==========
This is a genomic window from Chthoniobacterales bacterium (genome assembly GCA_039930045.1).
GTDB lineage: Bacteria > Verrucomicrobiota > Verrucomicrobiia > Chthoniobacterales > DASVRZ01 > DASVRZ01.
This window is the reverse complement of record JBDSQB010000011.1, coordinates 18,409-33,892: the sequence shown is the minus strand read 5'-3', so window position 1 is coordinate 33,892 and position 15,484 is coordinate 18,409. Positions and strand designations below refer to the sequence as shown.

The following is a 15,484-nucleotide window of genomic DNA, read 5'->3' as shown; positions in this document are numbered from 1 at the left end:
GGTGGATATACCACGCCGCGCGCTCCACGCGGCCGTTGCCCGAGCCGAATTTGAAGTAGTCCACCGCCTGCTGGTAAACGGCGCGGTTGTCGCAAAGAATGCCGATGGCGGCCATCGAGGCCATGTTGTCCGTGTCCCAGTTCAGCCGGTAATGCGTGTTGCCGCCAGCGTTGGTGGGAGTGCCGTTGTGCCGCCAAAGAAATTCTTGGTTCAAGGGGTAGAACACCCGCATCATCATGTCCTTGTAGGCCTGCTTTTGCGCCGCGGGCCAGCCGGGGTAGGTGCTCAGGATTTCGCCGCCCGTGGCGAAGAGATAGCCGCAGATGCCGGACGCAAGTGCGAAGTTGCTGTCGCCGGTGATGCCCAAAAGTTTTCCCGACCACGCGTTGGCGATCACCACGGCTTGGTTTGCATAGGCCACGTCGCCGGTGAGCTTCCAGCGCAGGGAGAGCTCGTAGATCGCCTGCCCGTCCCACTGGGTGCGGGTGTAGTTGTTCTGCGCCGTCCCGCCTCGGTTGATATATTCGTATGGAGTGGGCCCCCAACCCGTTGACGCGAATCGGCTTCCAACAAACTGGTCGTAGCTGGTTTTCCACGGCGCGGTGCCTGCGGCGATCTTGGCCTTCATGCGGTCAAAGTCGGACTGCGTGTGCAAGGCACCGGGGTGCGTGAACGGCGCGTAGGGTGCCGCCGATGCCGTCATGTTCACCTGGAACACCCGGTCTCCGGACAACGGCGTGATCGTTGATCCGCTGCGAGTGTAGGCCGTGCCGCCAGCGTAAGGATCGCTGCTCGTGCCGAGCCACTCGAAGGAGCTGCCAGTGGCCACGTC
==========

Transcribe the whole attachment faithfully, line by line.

This is a genomic window from Chthoniobacterales bacterium (genome assembly GCA_039930045.1).
GTDB lineage: Bacteria > Verrucomicrobiota > Verrucomicrobiia > Chthoniobacterales > DASVRZ01 > DASVRZ01.
This window is the reverse complement of record JBDSQB010000011.1, coordinates 18,409-33,892: the sequence shown is the minus strand read 5'-3', so window position 1 is coordinate 33,892 and position 15,484 is coordinate 18,409. Positions and strand designations below refer to the sequence as shown.

The following is a 15,484-nucleotide window of genomic DNA, read 5'->3' as shown; positions in this document are numbered from 1 at the left end:
GGTGGATATACCACGCCGCGCGCTCCACGCGGCCGTTGCCCGAGCCGAATTTGAAGTAGTCCACCGCCTGCTGGTAAACGGCGCGGTTGTCGCAAAGAATGCCGATGGCGGCCATCGAGGCCATGTTGTCCGTGTCCCAGTTCAGCCGGTAATGCGTGTTGCCGCCAGCGTTGGTGGGAGTGCCGTTGTGCCGCCAAAGAAATTCTTGGTTCAAGGGGTAGAACACCCGCATCATCATGTCCTTGTAGGCCTGCTTTTGCGCCGCGGGCCAGCCGGGGTAGGTGCTCAGGATTTCGCCGCCCGTGGCGAAGAGATAGCCGCAGATGCCGGACGCAAGTGCGAAGTTGCTGTCGCCGGTGATGCCCAAAAGTTTTCCCGACCACGCGTTGGCGATCACCACGGCTTGGTTTGCATAGGCCACGTCGCCGGTGAGCTTCCAGCGCAGGGAGAGCTCGTAGATCGCCTGCCCGTCCCACTGGGTGCGGGTGTAGTTGTTCTGCGCCGTCCCGCCTCGGTTGATATATTCGTATGGAGTGGGCCCCCAACCCGTTGACGCGAATCGGCTTCCAACAAACTGGTCGTAGCTGGTTTTCCACGGCGCGGTGCCTGCGGCGATCTTGGCCTTCATGCGGTCAAAGTCGGACTGCGTGTGCAAGGCACCGGGGTGCGTGAACGGCGCGTAGGGTGCCGCCGATGCCGTCATGTTCACCTGGAACACCCGGTCTCCGGACAACGGCGTGATCGTTGATCCGCTGCGAGTGTAGGCCGTGCCGCCAGCGTAAGGATCGCTGCTCGTGCCGAGCCACTCGAAGGAGCTGCCAGTGGCCACGTC